Unexpected Gem

Though the Cayenne Coupe E-Hybrid may seem strange on paper, its functionality and performance in reality are surprisingly good.

Photo: Unexpected Gem 1
December 9, 2021

The uproar when the chunky Cayenne first appeared almost two decades ago has largely vanished, seeing that by now well over a million of these large Porsche SUVs have been produced and sold. In fact, the Cayenne, together with its somewhat friskier little brother, the Macan, has proved to be a cash cow for the brand.

As much as the faithful clientele has become used to the new member in the Porsche portfolio over the years, there still was this nagging concern that one aspect fundamental to the Porsche DNA had been neglected in the SUV segment: that of a sleek design, more in keeping with the iconic 911.

To address this, the Cayenne Coupe was introduced in 2019 to have a more traditional Porsche shape. The brand also aimed to give the Coupe a more sports-car-like feel. Today, we are in Germany to test the E-Hybrid version of the Cayenne Coupe to see just how well this heavy (2.6 ton) machine delivers on Porsche’s even-sportier SUV premise.

Photo: Unexpected Gem 2

The Rundown & Drive

Parking our test Cayenne Coupe, and letting our eyes wander over its silhouette, it immediately captures you with its sporty and elegant appearance. The roofline of the Cayenne has evolved. Not only has it been lowered by 20 mm (0.8 in.), but it also slopes more steeply at the rear, giving the Coupe a more dynamic appearance.

A clever trick that means no worries about roominess: Tall passengers need not assume an awkward crouch in the rear seats as they have been lowered by 30 mm (1.2 in.) compared to the standard Cayenne. Neither is there cause for concern when it comes to the trunk which, while smaller than the cavernous regular Cayenne (27.2 cu-ft up/60.3 cu-ft down), can still swallow up 17.6 cu-ft with the rear seats up, and 50.8 cu-ft with them folded. There is space in abundance.

Porsche pursues a mantra that every one of its vehicles should be able to function as an everyday car. The Coupe E-Hybrid’s stylishness does not compromise its use as a practical workhorse. So if more capacity is needed, its standard glass roof has been engineered to allow a roof rack to be fitted, and a tow hitch allows you to pull trailers of up to 7,700 lbs.

Photo: Unexpected Gem 3

Appearance is one thing. Apart from its stylish body, though, it is most of all the fine-tuning of the engine in harmony with the chassis that is outstanding.

“You will soon forget you are driving an SUV, as it feels like a 911”, we were told as we got into our test car, powered by, in our case, a 335-hp 3.0-liter V6 single-turbo engine plus a compact electric motor that can add a further 134 hp. And indeed, once you start to forget about your heightened seating position, the promise proves to be true.

The fun begins with the engine and the sensationally precise eight-speed Tiptronic S (the automatic shifting of which could only be out performed by a pro race driver). Added to this fantastic combination of efficiency and dynamics is the purely electric powertrain integrated into the Tiptronic S that makes the hybrid incredibly responsive right from the word “go”. You get this feedback from being “always on” once you turn the key, which nowadays comes in the shape of a power button, with the key remaining a sentimental accessory devoid of its function.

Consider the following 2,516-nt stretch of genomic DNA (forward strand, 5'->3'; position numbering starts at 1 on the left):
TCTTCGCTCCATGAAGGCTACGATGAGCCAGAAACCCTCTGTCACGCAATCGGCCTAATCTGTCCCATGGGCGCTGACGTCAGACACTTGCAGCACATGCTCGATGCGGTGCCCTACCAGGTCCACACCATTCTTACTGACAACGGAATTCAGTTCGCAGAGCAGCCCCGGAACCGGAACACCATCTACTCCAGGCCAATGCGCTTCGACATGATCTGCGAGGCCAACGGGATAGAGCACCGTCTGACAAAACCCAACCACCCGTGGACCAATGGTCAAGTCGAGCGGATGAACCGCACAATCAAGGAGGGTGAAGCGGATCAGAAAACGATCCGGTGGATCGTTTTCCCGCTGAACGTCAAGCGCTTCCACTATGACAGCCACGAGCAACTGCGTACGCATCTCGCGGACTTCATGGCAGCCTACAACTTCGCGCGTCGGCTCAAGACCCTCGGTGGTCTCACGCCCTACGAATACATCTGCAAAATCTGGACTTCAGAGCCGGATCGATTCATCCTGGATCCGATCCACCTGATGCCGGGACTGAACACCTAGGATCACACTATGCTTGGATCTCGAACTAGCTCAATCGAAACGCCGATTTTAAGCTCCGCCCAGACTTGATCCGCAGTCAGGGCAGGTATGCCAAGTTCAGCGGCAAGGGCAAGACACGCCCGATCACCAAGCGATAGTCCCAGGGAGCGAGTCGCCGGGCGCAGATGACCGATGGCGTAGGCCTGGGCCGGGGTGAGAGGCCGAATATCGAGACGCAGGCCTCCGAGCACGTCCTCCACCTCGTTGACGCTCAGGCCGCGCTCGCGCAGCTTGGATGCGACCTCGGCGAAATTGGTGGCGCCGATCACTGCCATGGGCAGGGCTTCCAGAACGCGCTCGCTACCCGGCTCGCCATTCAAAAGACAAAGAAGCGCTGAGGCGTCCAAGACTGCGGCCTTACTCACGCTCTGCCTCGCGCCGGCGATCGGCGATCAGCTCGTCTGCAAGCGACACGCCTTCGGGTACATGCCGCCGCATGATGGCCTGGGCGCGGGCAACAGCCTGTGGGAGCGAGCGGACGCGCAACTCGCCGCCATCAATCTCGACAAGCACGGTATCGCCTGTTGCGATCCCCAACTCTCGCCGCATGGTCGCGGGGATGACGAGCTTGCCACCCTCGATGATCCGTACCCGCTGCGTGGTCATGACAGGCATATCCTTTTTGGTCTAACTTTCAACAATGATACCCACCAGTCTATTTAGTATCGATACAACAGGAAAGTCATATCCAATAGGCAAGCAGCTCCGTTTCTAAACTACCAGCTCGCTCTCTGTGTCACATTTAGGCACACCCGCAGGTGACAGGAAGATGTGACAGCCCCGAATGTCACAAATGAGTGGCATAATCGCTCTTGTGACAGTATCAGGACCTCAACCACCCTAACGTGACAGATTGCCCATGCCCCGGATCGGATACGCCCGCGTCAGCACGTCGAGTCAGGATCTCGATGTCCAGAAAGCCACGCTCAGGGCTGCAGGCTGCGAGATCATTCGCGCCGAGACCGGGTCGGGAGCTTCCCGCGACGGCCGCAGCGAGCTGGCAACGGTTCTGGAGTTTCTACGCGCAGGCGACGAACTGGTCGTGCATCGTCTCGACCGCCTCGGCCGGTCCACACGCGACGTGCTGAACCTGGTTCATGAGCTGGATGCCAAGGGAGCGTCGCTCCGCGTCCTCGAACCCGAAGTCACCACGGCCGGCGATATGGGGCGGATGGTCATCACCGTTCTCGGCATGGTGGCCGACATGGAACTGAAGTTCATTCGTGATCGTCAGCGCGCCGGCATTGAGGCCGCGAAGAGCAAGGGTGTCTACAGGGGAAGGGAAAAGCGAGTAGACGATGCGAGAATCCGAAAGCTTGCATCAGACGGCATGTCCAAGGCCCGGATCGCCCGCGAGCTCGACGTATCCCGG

Photo: Unexpected Gem 4

The combustion engine and electric motor work seamlessly together, eliminating any sense of inertia. This feeling of superiority on the road puts a placidly serene smile on the driver’s face. The Turbo S E-Hybrid Coupe with its total output of 670 hp will, of course, add further zest—provided you are prepared to pay at least an additional $79,200.

Of course, our E-Hybrid Coupe was also equipped with a seemingly endless array of extras, but not once did any of these extras feel superfluous, forming as they did, an integral part of the driving experience. Options that even further enhance the precision and joy of one’s driving experience are Porsche Dynamic Chassis Control (PDCC) for $3,590 and Porsche Active Suspension Management (PASM) with adaptive air suspension for $2,170. These two features yield a unique, quintessentially Porsche driving feel. In our view, at least PDCC should be included as standard equipment.

That sports car sensation is still experienced in what is, after all, a large SUV, but investing in Porsche “ParkAssist” ($1,610) makes parking even a car of this stature a blissful experience, thanks to the precise view the system offers all round.

Photo: Unexpected Gem 5

The Verdict

The E-Hybrid Coupe’s size, weight, and sheer presence made it obvious we were not driving a 992, but this SUV still feels amazingly agile. The sporty driving experience is enhanced by a lower seating position than in the conventional Cayenne. This, along with PDCC, which keeps the car extraordinarily stiff, left us reveling in the driving sensation of a Porsche sports car.

The game changing ‘battleship’ Cayenne is still formidably popular, but there is now a sport utility vehicle to cater for faster, fleeter tastes and preferences. Given the choice, we instantly preferred the coupe-shaped powerhouse. The enhanced driving dynamics, compared to the already very sporty non-Coupe Cayenne, may not be immediately felt, but they are a reality.

Also from Issue 288

  • 992 Carrera GTS & Targa 4 GTS
  • 911E Martini RSR Clone
  • Market Update: 1950-1965 356
  • Porsche Unseen Concepts
  • Porsche Carrera Cup North America
  • Classic Tech: Porsche Ignition Distributors
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